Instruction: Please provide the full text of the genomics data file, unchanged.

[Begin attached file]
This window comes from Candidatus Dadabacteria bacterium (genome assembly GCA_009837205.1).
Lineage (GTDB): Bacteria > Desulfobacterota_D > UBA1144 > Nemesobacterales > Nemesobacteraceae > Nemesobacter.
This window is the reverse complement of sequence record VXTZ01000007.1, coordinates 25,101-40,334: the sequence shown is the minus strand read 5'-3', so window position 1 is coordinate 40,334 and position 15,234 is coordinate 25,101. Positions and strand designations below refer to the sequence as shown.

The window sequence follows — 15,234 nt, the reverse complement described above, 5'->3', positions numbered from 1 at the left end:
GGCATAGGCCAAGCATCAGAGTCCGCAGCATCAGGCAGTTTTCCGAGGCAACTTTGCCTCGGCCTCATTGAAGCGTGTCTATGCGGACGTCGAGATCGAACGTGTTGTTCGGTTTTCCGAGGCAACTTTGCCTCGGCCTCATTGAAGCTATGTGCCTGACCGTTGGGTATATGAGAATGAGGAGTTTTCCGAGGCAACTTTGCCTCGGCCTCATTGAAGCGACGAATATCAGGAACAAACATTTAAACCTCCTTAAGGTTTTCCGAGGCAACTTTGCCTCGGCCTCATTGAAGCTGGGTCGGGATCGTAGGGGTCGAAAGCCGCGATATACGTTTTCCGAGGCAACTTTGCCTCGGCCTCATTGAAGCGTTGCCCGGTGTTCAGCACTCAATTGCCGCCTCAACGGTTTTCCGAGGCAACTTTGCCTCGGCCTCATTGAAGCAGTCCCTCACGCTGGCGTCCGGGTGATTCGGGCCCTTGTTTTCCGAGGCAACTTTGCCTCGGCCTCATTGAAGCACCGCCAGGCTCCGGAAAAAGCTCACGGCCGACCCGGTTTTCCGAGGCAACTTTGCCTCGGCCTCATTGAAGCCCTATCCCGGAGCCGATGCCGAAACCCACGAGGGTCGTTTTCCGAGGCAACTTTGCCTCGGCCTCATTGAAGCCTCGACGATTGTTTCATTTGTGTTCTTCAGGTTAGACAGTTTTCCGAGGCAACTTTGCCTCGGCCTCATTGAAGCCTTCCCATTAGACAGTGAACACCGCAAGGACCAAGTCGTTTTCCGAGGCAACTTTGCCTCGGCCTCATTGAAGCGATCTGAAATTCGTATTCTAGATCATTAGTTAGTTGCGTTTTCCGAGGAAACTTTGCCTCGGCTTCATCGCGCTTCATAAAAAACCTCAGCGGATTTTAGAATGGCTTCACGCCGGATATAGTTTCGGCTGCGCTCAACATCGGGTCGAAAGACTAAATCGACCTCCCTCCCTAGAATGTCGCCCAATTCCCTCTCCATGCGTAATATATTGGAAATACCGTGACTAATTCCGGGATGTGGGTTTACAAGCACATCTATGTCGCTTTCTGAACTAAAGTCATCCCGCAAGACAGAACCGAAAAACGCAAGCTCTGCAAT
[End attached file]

This window comes from Candidatus Dadabacteria bacterium (genome assembly GCA_009837205.1).
Lineage (GTDB): Bacteria > Desulfobacterota_D > UBA1144 > Nemesobacterales > Nemesobacteraceae > Nemesobacter.
This window is the reverse complement of sequence record VXTZ01000007.1, coordinates 25,101-40,334: the sequence shown is the minus strand read 5'-3', so window position 1 is coordinate 40,334 and position 15,234 is coordinate 25,101. Positions and strand designations below refer to the sequence as shown.

The window sequence follows — 15,234 nt, the reverse complement described above, 5'->3', positions numbered from 1 at the left end:
GGCATAGGCCAAGCATCAGAGTCCGCAGCATCAGGCAGTTTTCCGAGGCAACTTTGCCTCGGCCTCATTGAAGCGTGTCTATGCGGACGTCGAGATCGAACGTGTTGTTCGGTTTTCCGAGGCAACTTTGCCTCGGCCTCATTGAAGCTATGTGCCTGACCGTTGGGTATATGAGAATGAGGAGTTTTCCGAGGCAACTTTGCCTCGGCCTCATTGAAGCGACGAATATCAGGAACAAACATTTAAACCTCCTTAAGGTTTTCCGAGGCAACTTTGCCTCGGCCTCATTGAAGCTGGGTCGGGATCGTAGGGGTCGAAAGCCGCGATATACGTTTTCCGAGGCAACTTTGCCTCGGCCTCATTGAAGCGTTGCCCGGTGTTCAGCACTCAATTGCCGCCTCAACGGTTTTCCGAGGCAACTTTGCCTCGGCCTCATTGAAGCAGTCCCTCACGCTGGCGTCCGGGTGATTCGGGCCCTTGTTTTCCGAGGCAACTTTGCCTCGGCCTCATTGAAGCACCGCCAGGCTCCGGAAAAAGCTCACGGCCGACCCGGTTTTCCGAGGCAACTTTGCCTCGGCCTCATTGAAGCCCTATCCCGGAGCCGATGCCGAAACCCACGAGGGTCGTTTTCCGAGGCAACTTTGCCTCGGCCTCATTGAAGCCTCGACGATTGTTTCATTTGTGTTCTTCAGGTTAGACAGTTTTCCGAGGCAACTTTGCCTCGGCCTCATTGAAGCCTTCCCATTAGACAGTGAACACCGCAAGGACCAAGTCGTTTTCCGAGGCAACTTTGCCTCGGCCTCATTGAAGCGATCTGAAATTCGTATTCTAGATCATTAGTTAGTTGCGTTTTCCGAGGAAACTTTGCCTCGGCTTCATCGCGCTTCATAAAAAACCTCAGCGGATTTTAGAATGGCTTCACGCCGGATATAGTTTCGGCTGCGCTCAACATCGGGTCGAAAGACTAAATCGACCTCCCTCCCTAGAATGTCGCCCAATTCCCTCTCCATGCGTAATATATTGGAAATACCGTGACTAATTCCGGGATGTGGGTTTACAAGCACATCTATGTCGCTTTCTGAACTAAAGTCATCCCGCAAGACAGAACCGAAAAACGCAAGCTCTGCAAT